Take More Ownership of Time

Take More Ownership of TimeHaving trouble finding time? In 2016, a weekends-off initiative was unveiled at J.P. Morgan called “Pencils Down.” The media was quick to highlight the move by the financial giant as a radical step:

“The initiative…is unusual in a high-powered corner of Wall Street where 100-hour weeks are considered by some as a badge of honor and dreaded by others as an antiquated aspect of the job that leads to early burnout.”

At J.P. Morgan, Jamie Says Relax,” The Wall Street Journal, January 22, 2016.

How do you strike the right balance?

The short answer is that it’s not about the number of hours you work, it’s about what you do with your time.

Think about it…the cost of health insurance premiums went up by 131% between 1999-2009. If you are working 10 hours a day, your staff is probably working at least 12. More often than not, good people leave because they cannot maintain their balance.  The key element they feel a loss of control over is time.

Increasingly, we face the tyranny of information which compounds the time challenge. We can look at our phones and exchange information almost continuously.

In a hybrid remote/in-office world, all of the tensions and distractions are heightened even further than they were in the past.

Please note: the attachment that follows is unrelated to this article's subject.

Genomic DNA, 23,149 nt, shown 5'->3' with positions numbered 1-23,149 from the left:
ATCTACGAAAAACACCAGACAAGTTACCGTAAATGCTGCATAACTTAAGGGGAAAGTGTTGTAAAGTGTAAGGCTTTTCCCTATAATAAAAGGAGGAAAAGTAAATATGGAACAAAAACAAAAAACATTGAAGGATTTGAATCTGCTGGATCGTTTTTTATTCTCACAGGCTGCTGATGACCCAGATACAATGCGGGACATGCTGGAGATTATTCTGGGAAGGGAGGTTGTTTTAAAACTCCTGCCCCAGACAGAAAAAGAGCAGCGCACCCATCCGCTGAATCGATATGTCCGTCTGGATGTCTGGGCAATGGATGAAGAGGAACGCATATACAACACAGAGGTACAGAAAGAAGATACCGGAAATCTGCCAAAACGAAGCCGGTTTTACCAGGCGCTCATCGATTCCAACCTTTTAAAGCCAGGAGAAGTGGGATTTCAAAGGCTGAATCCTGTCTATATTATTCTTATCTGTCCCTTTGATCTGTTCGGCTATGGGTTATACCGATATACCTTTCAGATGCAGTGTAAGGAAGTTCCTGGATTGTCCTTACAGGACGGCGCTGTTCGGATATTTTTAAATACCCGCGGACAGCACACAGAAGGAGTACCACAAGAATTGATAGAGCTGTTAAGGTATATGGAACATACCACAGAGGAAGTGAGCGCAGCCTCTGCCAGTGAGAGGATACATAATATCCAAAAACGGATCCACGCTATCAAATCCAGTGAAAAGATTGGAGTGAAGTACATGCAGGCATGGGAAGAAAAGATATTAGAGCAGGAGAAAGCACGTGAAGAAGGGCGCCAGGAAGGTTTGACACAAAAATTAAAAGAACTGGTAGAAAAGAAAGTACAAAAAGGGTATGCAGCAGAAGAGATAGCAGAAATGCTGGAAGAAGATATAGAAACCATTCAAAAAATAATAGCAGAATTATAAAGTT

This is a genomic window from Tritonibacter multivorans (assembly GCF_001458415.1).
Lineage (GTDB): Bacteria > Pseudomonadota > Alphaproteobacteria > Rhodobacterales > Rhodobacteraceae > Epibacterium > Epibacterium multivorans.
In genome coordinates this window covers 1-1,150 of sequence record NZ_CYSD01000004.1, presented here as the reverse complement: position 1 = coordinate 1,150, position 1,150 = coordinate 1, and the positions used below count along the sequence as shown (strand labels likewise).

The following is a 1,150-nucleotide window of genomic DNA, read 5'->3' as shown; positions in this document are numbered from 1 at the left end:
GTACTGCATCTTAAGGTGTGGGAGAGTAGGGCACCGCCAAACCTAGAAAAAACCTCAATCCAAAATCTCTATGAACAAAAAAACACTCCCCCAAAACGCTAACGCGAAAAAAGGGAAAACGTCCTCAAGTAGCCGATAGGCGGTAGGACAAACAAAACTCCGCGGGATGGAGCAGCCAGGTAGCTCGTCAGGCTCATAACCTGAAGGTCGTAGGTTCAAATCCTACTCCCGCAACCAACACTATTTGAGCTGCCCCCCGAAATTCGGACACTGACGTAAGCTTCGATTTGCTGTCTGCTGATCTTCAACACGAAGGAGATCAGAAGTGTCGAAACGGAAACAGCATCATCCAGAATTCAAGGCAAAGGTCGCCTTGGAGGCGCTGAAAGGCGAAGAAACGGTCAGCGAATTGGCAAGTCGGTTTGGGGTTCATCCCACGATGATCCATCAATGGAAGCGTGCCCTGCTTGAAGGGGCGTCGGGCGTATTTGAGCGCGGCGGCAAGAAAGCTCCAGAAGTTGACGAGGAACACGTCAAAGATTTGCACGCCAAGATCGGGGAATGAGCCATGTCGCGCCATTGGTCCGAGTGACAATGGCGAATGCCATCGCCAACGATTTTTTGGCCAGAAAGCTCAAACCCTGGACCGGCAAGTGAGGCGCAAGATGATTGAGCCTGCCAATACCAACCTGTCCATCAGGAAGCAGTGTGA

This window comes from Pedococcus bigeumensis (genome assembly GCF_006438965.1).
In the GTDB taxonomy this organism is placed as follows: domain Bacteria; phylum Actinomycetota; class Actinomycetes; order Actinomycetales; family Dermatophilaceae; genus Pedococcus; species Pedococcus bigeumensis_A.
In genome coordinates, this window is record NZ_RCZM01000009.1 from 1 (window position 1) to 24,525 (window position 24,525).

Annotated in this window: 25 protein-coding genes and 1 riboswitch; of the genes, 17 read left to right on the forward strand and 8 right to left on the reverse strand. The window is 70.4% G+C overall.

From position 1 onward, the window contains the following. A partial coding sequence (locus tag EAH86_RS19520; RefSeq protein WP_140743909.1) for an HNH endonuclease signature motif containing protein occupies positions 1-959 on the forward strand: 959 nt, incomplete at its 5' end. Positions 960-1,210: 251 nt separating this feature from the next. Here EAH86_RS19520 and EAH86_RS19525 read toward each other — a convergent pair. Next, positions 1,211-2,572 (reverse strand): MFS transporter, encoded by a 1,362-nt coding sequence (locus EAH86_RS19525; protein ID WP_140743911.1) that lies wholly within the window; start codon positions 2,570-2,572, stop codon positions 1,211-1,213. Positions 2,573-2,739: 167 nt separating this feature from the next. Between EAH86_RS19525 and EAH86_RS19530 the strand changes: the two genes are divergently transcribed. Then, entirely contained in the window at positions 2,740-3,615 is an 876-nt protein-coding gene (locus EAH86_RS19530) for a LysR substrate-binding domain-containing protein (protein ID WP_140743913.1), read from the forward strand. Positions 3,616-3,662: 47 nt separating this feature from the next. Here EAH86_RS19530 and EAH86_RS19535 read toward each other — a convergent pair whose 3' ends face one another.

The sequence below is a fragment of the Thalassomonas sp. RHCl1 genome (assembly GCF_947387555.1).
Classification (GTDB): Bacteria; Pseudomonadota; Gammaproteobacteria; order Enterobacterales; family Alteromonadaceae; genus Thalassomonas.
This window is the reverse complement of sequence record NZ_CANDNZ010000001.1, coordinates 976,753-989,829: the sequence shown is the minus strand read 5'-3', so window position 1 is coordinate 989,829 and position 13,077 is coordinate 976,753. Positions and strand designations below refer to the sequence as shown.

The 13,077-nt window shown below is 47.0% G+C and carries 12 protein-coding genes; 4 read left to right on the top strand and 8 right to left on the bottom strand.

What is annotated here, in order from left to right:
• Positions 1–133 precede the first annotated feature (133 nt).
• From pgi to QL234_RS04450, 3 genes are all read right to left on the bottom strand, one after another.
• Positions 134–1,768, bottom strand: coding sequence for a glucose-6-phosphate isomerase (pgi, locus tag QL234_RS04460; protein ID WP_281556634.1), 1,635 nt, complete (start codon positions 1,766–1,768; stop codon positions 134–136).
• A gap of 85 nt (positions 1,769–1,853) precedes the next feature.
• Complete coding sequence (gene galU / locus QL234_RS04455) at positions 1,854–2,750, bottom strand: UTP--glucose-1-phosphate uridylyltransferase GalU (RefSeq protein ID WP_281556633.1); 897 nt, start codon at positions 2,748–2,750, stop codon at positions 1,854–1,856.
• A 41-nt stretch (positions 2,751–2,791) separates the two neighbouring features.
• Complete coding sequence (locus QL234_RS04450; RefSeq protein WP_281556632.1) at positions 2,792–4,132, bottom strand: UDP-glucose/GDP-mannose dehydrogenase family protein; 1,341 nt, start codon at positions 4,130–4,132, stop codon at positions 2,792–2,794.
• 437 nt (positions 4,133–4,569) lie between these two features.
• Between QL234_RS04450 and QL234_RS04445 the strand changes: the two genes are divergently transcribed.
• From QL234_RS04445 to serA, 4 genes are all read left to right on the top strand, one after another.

We’re trapped in a digital prison of sorts. People even have pseudo-conversations while looking at their devices. Rude as it is, too many leaders do it, too.

We also ignore meeting discipline, so we allow meetings to take place spontaneously, without agendas or time constraints.  Suddenly the day is gone, it’s dark outside, and we’re still at work. Our kids are growing up without us.

So how do we restore balance in this chaos? We take more ownership of our time. Here are some proven techniques to get your life back and still grow, make payroll, and beat your competition:

  1. Commit to following a strategic planning process to align and focus everyone’s work. Set your “azimuth” on your mission, intent, values, and culture. Strive for unambiguous focus and drive out false urgency — stop doing things that don’t drive profits.
  2. Practice the “Law of Three” – No matter how many tasks you have to accomplish, only three of those tasks will account for 90% of the value of your contribution to your company and yourself (Master Your Time, Master Your Life, by Brian Tracy, 2016 Random House Books, p.61.). Make meetings matter.
  3. Get up, walk out the door, and don’t send emails and texts after work hours. You can draft all kinds of good ideas in the middle of the night, but don’t send them until the next morning. You’ll protect your time and theirs and develop a better sense of balance.

Enjoy the journey!

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(Based on a post originally published in 2018)